An election-year analysis
By David Loomis
INDIANA — Last week, well into the second century of the nation’s endless war on drugs, The Washington Post and The New York Times independently reported on the opioid epidemic with an element absent from much anecdote-driven coverage of the ongoing crisis:
The Indiana Gazette’s local angle on the national story featured how many prescription oxycodone and hydrocodone pills (which together account for three-quarters of all U.S. opioid pills shipped between 2006 and 2012) that pharmaceutical companies delivered to drug stores in Indiana County. (The source was federal Drug Enforcement Administration records released July 23 in lawsuits filed against some of the nation’s biggest pharmaceutical companies.)
Blairsville Pharmacy dispensed the most opioids in Indiana County, according to the DEA data. The drug store filled prescriptions for 2,071,400 oxycodone and hydrocodone doses in a community with a 2012 population of 3,415 – the equivalent of 600 opioid pills for every resident during that seven-year period.
The local facility edged out the Wal-Mart pharmacy in Indiana, which dispensed 2,061,060 pills during the period, according to the DEA.
Wal-Mart’s corporate press office responded to a July 19 query in an automated email. “We strive to return media calls within one business day,” it read. No other response has been received.
John Pastorek, Blairsville Pharmacy co-owner, responded in a series of phone and text-message interviews July 19-27. He and his partners did not buy the place until 2015, three years after the period covered by the DEA data, he said.
The pharmacy’s former owner during the 2006-2012 period did not return a message left on a phone number listed in his name.
Pastorek said the opioid-pill counts reflect the Blairsville drug store’s business volume.
“We are probably one of the most popular pharmacies in Indiana County,” Pastorek said in a July 19 phone interview. “How many blood-pressure pills? Diabetes pills? We’re probably No. 1 on that, too.”
Pastorek added that the 2.1 million opioid doses Blairsville Pharmacy dispensed 2006-2012 represented 5.8 percent of the pharmacy’s total of 35.71 million doses of all medications it dispensed during the period.
OF COURSE, blood-pressure and diabetes medications are not associated with epidemic mortality rates that opioids have produced. But comparisons can be instructive.
For example, Blairsville Pharmacy’s 2.1 million opioids are one-fourth of the total dispensed by Indiana County’s top five opioid-dispensing drug stores combined during the 2006-2012 period. (See accompanying chart, above.)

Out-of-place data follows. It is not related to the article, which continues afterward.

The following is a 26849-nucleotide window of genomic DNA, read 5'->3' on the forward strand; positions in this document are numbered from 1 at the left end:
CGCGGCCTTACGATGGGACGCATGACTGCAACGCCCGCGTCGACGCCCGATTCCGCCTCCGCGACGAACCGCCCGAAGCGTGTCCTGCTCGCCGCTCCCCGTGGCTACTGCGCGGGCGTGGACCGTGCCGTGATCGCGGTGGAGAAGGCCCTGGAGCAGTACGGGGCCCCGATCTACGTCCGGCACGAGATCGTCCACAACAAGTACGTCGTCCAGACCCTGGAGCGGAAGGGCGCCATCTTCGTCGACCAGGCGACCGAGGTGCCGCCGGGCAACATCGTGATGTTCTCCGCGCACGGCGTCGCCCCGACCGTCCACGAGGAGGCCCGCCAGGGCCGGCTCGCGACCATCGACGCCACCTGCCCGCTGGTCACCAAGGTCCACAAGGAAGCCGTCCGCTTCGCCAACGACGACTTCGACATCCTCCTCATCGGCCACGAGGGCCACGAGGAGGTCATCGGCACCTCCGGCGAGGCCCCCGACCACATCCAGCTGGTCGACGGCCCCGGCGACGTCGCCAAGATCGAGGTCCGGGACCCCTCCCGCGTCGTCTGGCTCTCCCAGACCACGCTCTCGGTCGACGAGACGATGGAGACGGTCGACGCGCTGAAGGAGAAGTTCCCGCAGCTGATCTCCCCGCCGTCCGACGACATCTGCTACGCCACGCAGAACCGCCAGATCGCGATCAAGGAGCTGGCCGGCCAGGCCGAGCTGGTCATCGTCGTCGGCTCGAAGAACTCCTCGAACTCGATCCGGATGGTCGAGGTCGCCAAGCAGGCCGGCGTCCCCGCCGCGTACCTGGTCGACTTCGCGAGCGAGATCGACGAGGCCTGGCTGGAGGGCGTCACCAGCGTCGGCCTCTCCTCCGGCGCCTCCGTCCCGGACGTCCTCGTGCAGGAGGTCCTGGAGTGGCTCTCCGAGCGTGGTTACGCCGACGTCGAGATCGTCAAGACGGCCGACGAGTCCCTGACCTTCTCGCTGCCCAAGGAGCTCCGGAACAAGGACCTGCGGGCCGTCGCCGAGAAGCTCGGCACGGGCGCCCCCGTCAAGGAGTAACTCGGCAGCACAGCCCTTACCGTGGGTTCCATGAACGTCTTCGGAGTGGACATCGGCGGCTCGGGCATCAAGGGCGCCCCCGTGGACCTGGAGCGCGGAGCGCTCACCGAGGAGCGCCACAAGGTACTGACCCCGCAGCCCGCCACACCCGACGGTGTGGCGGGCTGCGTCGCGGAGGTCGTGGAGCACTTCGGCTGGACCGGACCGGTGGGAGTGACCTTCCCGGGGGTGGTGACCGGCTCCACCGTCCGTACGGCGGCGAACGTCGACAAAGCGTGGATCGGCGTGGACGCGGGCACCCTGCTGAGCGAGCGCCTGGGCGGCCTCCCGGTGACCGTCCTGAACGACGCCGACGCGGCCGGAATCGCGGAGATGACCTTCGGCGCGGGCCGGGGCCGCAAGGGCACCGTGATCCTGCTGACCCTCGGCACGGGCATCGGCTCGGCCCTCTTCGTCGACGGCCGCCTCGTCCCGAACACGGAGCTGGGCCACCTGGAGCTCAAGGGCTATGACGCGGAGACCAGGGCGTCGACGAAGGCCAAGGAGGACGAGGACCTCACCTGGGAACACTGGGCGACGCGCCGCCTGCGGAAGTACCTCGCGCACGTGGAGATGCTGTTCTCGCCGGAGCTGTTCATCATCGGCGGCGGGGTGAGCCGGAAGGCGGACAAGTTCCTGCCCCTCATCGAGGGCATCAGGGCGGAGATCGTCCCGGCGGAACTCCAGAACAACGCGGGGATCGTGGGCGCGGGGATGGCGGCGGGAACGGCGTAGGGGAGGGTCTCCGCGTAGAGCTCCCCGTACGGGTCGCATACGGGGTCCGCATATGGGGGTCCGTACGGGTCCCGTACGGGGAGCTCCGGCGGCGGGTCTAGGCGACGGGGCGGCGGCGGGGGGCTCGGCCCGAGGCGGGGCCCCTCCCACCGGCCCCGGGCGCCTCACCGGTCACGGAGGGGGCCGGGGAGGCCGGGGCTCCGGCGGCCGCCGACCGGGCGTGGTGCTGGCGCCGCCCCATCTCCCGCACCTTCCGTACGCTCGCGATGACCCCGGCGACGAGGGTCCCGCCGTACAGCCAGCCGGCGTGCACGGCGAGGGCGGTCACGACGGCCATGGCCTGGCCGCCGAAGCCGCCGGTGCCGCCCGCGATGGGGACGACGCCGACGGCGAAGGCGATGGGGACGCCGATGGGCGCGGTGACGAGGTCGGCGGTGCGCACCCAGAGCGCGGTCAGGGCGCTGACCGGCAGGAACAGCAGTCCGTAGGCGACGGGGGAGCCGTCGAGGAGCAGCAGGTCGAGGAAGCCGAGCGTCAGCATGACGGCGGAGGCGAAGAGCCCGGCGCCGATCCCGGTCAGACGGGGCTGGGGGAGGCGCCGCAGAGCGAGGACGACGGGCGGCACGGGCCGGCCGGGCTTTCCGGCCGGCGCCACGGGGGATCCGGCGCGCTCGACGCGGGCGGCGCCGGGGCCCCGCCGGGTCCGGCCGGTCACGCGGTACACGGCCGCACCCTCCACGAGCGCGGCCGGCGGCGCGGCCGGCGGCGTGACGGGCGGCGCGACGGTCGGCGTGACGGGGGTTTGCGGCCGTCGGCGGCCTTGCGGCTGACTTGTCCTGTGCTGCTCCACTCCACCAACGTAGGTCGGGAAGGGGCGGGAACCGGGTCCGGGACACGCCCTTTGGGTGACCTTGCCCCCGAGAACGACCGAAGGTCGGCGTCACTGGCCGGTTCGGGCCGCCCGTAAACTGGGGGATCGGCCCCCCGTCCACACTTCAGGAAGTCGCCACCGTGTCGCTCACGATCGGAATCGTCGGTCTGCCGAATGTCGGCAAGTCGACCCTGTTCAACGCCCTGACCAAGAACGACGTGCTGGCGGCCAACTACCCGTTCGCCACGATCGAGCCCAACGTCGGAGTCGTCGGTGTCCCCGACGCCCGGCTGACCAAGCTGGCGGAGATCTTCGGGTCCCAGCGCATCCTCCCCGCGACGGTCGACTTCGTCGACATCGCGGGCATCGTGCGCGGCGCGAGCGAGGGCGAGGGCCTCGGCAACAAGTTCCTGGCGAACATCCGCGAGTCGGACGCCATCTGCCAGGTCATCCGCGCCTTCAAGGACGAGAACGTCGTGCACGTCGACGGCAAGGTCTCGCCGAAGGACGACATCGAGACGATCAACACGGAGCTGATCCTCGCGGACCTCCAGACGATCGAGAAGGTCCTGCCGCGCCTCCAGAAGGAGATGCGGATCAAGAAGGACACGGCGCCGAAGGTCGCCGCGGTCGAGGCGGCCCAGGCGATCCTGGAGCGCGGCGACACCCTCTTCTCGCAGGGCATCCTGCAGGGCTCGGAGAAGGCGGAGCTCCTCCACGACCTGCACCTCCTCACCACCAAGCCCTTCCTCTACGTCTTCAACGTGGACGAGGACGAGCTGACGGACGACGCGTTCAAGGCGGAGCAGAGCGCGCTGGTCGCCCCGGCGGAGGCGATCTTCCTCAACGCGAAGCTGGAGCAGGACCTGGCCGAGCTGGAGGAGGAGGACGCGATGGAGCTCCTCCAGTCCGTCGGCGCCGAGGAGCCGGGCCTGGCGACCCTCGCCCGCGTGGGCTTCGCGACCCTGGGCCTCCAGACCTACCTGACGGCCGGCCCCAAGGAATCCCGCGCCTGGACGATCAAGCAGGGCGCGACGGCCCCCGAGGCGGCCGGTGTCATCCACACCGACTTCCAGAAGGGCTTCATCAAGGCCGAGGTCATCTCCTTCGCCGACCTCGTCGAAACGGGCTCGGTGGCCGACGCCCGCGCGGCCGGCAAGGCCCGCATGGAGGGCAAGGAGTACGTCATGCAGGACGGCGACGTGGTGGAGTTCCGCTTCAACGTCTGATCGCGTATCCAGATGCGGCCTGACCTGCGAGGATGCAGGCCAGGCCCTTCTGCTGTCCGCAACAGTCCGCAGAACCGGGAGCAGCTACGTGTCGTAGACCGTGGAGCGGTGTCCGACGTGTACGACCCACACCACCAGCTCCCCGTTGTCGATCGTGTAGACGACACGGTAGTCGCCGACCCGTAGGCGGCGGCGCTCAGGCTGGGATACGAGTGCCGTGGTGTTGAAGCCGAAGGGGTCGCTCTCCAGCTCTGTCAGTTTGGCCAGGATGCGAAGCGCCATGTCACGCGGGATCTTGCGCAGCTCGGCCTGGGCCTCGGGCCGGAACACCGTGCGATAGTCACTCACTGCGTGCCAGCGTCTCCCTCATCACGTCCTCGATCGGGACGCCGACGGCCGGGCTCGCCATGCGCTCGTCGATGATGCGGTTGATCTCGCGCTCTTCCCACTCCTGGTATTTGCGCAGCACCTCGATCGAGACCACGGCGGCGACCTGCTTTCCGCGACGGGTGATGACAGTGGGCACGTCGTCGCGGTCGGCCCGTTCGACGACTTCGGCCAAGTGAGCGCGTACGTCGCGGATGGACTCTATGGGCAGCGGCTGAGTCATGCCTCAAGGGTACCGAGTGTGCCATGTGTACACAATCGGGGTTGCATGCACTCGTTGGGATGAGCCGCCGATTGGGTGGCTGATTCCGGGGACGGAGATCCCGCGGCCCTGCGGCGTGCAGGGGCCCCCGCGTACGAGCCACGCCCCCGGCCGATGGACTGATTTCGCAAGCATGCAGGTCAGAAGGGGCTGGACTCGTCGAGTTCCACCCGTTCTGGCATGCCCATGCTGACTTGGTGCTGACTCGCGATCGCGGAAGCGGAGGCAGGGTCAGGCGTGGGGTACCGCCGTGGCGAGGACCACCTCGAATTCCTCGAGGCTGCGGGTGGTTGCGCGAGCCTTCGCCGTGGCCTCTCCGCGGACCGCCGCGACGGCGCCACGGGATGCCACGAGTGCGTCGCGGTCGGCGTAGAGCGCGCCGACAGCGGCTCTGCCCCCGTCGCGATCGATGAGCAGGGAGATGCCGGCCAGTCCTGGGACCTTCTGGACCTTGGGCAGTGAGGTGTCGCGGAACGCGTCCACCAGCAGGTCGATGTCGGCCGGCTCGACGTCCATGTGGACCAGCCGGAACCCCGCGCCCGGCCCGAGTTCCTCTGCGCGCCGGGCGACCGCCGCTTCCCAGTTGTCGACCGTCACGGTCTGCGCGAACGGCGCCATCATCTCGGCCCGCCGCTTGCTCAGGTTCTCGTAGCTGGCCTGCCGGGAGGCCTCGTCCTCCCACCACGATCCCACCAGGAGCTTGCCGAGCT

Those 8.5 million-plus opioid doses dispensed by the county’s top-five pharmacies in 2006-2012 represent 30.6 pills per resident, according to the DEA data published in The Post. For comparison, in neighboring Armstrong County, it was 37.2 pills per person. In Cambria County, it was 61.5. In Mingo County, W. Va., it was 203.5.
It’s no coincidence that those pills were concentrated in these places. By 2012, all of the counties at the top of the list for receiving the most opioids were in Appalachia, where shipments rose most sharply over the seven-year stretch.
Result: The region suffered grievous mortality rates that correlated closely with the companies’ pill shipments.
Indiana County’s reported overdose deaths between 2008 and 2019 number 286, according to a University of Pittsburgh count. (The data also are broken down by borough and township.) Armstrong County’s overdose deaths are 238 between 2005 and 2019. Cambria County’s deaths are 299 between 2015-2019.
Nationwide, since Purdue Pharma began to market OxyContin in 1996, more than 400,000 Americans have died from prescription-opioid overdoses — more deaths than the U.S. military suffered in World War II.
About 2,000 lawsuits have been filed against Purdue and other corporate drug dealers in an effort to make them pay for the harm done to communities like those in Appalachia. Some communities, for example, are seeking compensation for their costs of caring for growing numbers of children orphaned or in foster care due to opioid-related deaths.